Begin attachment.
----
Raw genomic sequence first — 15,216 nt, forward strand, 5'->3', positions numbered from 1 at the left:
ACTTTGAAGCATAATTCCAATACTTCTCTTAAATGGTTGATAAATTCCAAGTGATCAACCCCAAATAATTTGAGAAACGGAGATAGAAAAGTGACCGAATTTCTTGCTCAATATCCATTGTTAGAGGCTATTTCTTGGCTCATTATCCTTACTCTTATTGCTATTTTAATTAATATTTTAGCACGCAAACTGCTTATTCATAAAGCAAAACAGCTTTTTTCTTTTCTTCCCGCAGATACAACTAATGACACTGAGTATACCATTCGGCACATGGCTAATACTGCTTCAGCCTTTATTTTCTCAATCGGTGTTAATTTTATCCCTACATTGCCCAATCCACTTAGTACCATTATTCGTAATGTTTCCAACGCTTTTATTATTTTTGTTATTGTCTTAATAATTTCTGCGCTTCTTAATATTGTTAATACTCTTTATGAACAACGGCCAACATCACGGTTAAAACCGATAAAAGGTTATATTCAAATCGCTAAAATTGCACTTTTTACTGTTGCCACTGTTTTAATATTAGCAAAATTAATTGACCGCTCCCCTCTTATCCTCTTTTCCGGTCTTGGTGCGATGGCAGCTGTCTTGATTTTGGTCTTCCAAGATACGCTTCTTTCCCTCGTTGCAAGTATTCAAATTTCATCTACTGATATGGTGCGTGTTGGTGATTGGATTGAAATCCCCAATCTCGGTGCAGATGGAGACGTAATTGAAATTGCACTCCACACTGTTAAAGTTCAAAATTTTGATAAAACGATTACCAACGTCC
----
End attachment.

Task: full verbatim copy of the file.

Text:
Raw genomic sequence first — 15,216 nt, forward strand, 5'->3', positions numbered from 1 at the left:
ACTTTGAAGCATAATTCCAATACTTCTCTTAAATGGTTGATAAATTCCAAGTGATCAACCCCAAATAATTTGAGAAACGGAGATAGAAAAGTGACCGAATTTCTTGCTCAATATCCATTGTTAGAGGCTATTTCTTGGCTCATTATCCTTACTCTTATTGCTATTTTAATTAATATTTTAGCACGCAAACTGCTTATTCATAAAGCAAAACAGCTTTTTTCTTTTCTTCCCGCAGATACAACTAATGACACTGAGTATACCATTCGGCACATGGCTAATACTGCTTCAGCCTTTATTTTCTCAATCGGTGTTAATTTTATCCCTACATTGCCCAATCCACTTAGTACCATTATTCGTAATGTTTCCAACGCTTTTATTATTTTTGTTATTGTCTTAATAATTTCTGCGCTTCTTAATATTGTTAATACTCTTTATGAACAACGGCCAACATCACGGTTAAAACCGATAAAAGGTTATATTCAAATCGCTAAAATTGCACTTTTTACTGTTGCCACTGTTTTAATATTAGCAAAATTAATTGACCGCTCCCCTCTTATCCTCTTTTCCGGTCTTGGTGCGATGGCAGCTGTCTTGATTTTGGTCTTCCAAGATACGCTTCTTTCCCTCGTTGCAAGTATTCAAATTTCATCTACTGATATGGTGCGTGTTGGTGATTGGATTGAAATCCCCAATCTCGGTGCAGATGGAGACGTAATTGAAATTGCACTCCACACTGTTAAAGTTCAAAATTTTGATAAAACGATTACCAACGTCC